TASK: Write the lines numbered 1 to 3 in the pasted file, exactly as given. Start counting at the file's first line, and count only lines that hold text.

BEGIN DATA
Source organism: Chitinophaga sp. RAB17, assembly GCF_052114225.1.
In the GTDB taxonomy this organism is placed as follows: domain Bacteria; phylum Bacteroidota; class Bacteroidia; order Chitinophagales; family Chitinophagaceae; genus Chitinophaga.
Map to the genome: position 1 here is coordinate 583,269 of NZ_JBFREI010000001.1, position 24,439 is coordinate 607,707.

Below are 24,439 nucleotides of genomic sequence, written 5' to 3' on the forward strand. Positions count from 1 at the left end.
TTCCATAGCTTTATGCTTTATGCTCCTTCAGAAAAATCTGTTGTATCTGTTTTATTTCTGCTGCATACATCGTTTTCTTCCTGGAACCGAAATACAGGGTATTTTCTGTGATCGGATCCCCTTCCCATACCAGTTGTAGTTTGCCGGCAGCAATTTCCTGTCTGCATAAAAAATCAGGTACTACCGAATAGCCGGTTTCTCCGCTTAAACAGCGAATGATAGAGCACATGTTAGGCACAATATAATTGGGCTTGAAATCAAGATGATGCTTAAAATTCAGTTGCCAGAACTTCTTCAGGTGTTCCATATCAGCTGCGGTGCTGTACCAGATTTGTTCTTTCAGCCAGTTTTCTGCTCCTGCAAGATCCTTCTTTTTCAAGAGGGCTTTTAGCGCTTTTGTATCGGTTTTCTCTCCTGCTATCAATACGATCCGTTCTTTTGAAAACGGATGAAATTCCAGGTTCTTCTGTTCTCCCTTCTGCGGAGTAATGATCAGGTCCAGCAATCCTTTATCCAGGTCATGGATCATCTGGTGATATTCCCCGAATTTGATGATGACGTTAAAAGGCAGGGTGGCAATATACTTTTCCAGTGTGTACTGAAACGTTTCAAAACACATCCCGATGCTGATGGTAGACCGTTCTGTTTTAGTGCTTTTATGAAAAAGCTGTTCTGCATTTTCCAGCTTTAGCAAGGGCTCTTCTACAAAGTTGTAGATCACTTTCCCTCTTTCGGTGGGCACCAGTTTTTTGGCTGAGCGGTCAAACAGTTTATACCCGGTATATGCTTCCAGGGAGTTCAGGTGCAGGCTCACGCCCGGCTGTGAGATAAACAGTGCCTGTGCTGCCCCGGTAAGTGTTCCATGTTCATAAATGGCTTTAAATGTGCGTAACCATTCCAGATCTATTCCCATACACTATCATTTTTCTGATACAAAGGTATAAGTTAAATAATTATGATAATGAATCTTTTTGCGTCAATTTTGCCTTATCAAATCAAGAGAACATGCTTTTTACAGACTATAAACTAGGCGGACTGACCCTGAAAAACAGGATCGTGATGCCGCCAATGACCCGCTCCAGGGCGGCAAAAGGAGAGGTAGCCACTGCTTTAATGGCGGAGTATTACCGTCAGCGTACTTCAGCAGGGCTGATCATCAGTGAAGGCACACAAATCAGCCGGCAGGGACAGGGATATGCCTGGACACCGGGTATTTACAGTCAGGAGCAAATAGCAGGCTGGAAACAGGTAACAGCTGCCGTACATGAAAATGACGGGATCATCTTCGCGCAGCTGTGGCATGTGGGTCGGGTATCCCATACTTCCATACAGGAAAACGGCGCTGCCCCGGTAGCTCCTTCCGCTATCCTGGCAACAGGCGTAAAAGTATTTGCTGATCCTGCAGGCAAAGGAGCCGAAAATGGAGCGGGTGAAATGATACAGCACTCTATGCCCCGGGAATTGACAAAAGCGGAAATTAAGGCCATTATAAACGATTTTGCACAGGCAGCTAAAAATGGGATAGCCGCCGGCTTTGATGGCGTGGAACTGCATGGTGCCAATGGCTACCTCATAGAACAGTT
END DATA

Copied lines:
Source organism: Chitinophaga sp. RAB17, assembly GCF_052114225.1.
In the GTDB taxonomy this organism is placed as follows: domain Bacteria; phylum Bacteroidota; class Bacteroidia; order Chitinophagales; family Chitinophagaceae; genus Chitinophaga.
Map to the genome: position 1 here is coordinate 583,269 of NZ_JBFREI010000001.1, position 24,439 is coordinate 607,707.